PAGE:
Friday, July 30, 2021

This Was Toscanini

This Was Toscanini: The Maestro, My Father, and Me by Samuel Antek and Lucy Antek Johnson Brown Books Publication Group, 2nd Edition; August 17, 2021 184 pages

This is a reissue of Samuel Antek's This Was Toscanini that was posthumously published in 1963. The 2021 second edition is clothed in a memoir written by Antek's daughter Lucy Antek Johnson, who offers a beautiful portrait of her father's life as a violinist in the NBC Symphony, the conductor of the New Jersey Symphony, and an excellent writer and keen observer of all things musical. Lucy Antek Johnson offers a beautiful prelude to the book, gives an introduction to each of Samuel Antek's chapters, and provides an excellent coda that follows the abrupt end (not an ending) to her father's book. Antek never finished the book because he died suddenly of a heart attack at the age of forty-nine, when his daughter was just twelve (in January of 1958).

I have read many memoirs that tell stories about life in the NBC Symphony, and I have heard countless stories about Toscanini (some, from second-hand experience, not terribly flattering; and some, from second-hand experience, lauditory). When the opportunity came up to get a review copy of this book to write about, I jumped at the chance.

The book arrived yesterday afternoon. It is beautifully printed on heavy paper, and is filled with beautiful photographs. I recoginized the candid in-rehearsal photographs of Toscanini taken by Robert Hupka from seeing them on the walls of my friend Anne's house. Anne got them from her father, Mischa Mischakoff, who was the concertmaster of the NBC Symphony, and one of Arturo Toscanini's closest associates.

This book is unusual. Samuel Antek does talk about Toscanini as a man, but only in the context of music. Antek's observations come from sitting in first violin section of the NBC Symphony from Christmas 1937 until April of 1954 (the entire run of Toscanini's association with the orchestra), being on tour with Toscanini in South America and in the United States, and being invited to Toscanini's house to discuss the Verdi Requiem, a piece Antek was preparing to conduct with the New Jersey Symphony.

The book is generously peppered with Toscanini's Italian outbursts (particularly Non mangiare le note! and Vergogna!), enhanced with stories told to Antek by Toscanini about working with Verdi, and specific discussions of dynamics, phrasing, balance, and articulation that make me want to pay more attention when I am practicing. Antek devotes an entire fascinating chapter to Toscanini's interpretation and preparation of Weber's Oberon Overture.

It seems that the "magic" of Toscanini was to strive tirelessly for his personal ideals in music making without ever compromising. He was extremely demanding of himself in his humble service to the music at hand, and to music in general. He demanded (by example and by direction) that the people he was making music with be dedicated to the details that he wanted to hear, and in doing so he could come off as emotionally volatile and even tyrannical. But despite all of the tantrums, the insults, the repetition, and the shaming (Vergogna), the musicians in the orchestra loved him, and became better musicians because of working with him.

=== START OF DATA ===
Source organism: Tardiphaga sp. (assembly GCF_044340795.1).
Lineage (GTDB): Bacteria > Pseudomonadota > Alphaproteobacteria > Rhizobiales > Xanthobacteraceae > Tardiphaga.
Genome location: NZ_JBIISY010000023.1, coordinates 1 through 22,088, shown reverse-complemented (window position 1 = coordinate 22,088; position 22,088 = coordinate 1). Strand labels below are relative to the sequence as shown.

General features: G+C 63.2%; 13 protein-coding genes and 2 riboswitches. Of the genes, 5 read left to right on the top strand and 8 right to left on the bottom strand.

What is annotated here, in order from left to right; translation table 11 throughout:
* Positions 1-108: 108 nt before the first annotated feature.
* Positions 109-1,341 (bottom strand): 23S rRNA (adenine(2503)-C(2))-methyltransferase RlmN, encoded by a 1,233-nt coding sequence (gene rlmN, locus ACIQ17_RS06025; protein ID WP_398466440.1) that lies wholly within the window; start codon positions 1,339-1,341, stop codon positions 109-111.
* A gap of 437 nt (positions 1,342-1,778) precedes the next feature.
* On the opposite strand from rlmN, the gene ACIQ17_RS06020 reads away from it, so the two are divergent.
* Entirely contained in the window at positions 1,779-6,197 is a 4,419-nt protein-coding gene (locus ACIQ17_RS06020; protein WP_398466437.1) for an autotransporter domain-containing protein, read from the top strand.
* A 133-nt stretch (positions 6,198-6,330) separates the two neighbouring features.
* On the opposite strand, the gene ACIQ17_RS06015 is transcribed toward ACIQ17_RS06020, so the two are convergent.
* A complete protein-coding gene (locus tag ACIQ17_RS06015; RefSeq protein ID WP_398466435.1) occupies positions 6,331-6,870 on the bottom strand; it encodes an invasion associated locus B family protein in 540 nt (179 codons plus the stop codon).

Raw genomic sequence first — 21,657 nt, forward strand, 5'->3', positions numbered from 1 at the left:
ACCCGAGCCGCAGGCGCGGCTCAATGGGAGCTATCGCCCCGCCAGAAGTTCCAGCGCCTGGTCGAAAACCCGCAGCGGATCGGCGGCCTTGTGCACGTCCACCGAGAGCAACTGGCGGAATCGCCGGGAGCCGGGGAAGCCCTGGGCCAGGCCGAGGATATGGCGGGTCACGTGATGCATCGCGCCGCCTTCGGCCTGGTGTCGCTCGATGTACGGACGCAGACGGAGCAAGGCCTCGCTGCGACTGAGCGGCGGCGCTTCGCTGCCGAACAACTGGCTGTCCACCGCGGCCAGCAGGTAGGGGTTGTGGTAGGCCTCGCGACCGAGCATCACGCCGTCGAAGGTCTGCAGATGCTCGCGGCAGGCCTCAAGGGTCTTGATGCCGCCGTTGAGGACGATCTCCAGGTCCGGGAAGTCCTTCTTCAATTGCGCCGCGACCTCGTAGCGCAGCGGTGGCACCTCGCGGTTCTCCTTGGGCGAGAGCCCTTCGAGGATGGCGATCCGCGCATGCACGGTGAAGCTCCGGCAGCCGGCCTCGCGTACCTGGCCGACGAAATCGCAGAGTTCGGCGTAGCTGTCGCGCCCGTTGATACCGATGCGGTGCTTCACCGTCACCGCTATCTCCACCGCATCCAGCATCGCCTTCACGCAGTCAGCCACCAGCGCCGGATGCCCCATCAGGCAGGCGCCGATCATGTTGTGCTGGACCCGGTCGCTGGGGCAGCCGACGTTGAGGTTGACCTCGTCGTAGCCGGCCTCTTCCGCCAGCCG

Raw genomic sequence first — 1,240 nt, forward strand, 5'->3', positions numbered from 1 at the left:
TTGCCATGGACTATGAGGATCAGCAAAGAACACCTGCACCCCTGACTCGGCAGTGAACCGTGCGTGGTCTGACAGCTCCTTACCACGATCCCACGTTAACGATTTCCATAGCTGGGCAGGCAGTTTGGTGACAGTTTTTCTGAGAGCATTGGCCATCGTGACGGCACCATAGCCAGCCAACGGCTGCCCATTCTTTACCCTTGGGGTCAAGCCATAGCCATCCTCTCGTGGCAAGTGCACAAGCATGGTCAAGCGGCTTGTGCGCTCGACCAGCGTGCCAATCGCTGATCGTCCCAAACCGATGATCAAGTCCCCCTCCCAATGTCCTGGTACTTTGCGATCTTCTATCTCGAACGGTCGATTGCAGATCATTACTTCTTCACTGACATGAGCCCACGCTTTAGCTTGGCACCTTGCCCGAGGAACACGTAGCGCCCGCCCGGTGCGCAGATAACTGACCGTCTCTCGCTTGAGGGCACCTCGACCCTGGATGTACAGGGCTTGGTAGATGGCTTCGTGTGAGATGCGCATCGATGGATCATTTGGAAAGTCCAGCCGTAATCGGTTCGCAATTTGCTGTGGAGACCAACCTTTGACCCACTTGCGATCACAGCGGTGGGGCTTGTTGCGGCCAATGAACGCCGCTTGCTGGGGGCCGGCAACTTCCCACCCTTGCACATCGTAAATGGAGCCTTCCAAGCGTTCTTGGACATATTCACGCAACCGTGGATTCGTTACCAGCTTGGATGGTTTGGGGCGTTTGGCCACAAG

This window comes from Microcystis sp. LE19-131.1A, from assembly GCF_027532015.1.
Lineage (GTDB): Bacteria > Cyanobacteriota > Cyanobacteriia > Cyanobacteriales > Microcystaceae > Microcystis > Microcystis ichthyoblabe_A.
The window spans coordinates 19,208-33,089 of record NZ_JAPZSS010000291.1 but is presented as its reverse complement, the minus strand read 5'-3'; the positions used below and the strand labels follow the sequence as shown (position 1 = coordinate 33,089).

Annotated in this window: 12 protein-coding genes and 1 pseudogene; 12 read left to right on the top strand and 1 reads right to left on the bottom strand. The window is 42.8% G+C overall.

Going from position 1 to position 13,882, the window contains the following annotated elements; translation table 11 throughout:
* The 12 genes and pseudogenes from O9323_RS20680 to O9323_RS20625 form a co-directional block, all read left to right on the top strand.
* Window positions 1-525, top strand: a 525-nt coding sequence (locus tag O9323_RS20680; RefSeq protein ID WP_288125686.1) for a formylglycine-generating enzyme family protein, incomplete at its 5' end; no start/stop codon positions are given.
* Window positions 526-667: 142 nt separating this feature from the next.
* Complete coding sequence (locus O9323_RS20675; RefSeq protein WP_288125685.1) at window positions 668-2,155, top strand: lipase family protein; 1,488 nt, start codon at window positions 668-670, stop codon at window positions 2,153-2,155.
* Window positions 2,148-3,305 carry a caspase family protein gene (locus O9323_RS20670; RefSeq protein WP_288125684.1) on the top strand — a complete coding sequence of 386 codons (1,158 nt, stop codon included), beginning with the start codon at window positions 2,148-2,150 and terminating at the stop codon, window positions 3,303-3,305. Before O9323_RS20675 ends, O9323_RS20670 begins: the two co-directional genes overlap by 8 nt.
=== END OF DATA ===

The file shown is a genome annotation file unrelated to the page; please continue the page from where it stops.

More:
After finishing the book (I think I read it in three sittings over the course of two days), I realized that most of the Toscanini stories I had heard over the years from musicians who did not know Toscanini personally must have come from the first 1963 edition of This Was Toscanini. I'm so glad that Lucy Antek Johnson has expanded, contextualized, and illustrated this beautifully written portrait of a singular man and an extraordinary time in American musical history.

Times have indeed changed. But just because this document comes from a period in American musical life when big city professional orchestras were "manned" mostly by male players and conductors (some who behaved in ways that are intolerable today), this book should not be ignored by people striving for a more equitable musical future. It is a beautifully written and beautifully produced document that offers us a glimpse into a golden age in American music making.

Lucy Antek Johnson's coda includes a statement from George Szell, "Toscanini was a truth seeker. . . . There was before Toscanini and after Toscanini."

I'll end this post with a little taste of text taken from the chapter "Playing with Toscanini":
It was an arresting experience to sit on the stage facing him. His face was broad and muscular, its bone structure bold. Standing on the podium, he seemed almost tall. But I was someewhat surprised every time I spooke to him to realize how small he actually was. The most outstanding feature of his unusally handsome face was his eyes, which had a strange and enigmatic expression. Toscanini was, of course, very nearsighted, but in spite of this, on the podium, he never wore his glasses. When he had occasion to refer to the score, he brought it up to within an inch of his face, as thought smelling it, or bent down to the music on the stand. But though he seemingly had poor vision, he could spot the slightest bow movement of a bass player thirty feet away or the movement of a violinist at the back of the orchestra. The actual expression on his face closely resembled that of a blind person; his eyes had that vacant, staring quality of somehow not being focused. When he addressed himself to a section of the orchestra, he seemed to be looking through it, not at it. At times this puzzled the players, particularly when he lashed out at one of them with a venomous comment. We were never quite sure at whom he was looking, for his unfocused, angry stare seemed to be accusing us all.
I think that this book would make a great present to give to friends who are musicians, friends who love music, and maybe it would be a great present to give to yourself.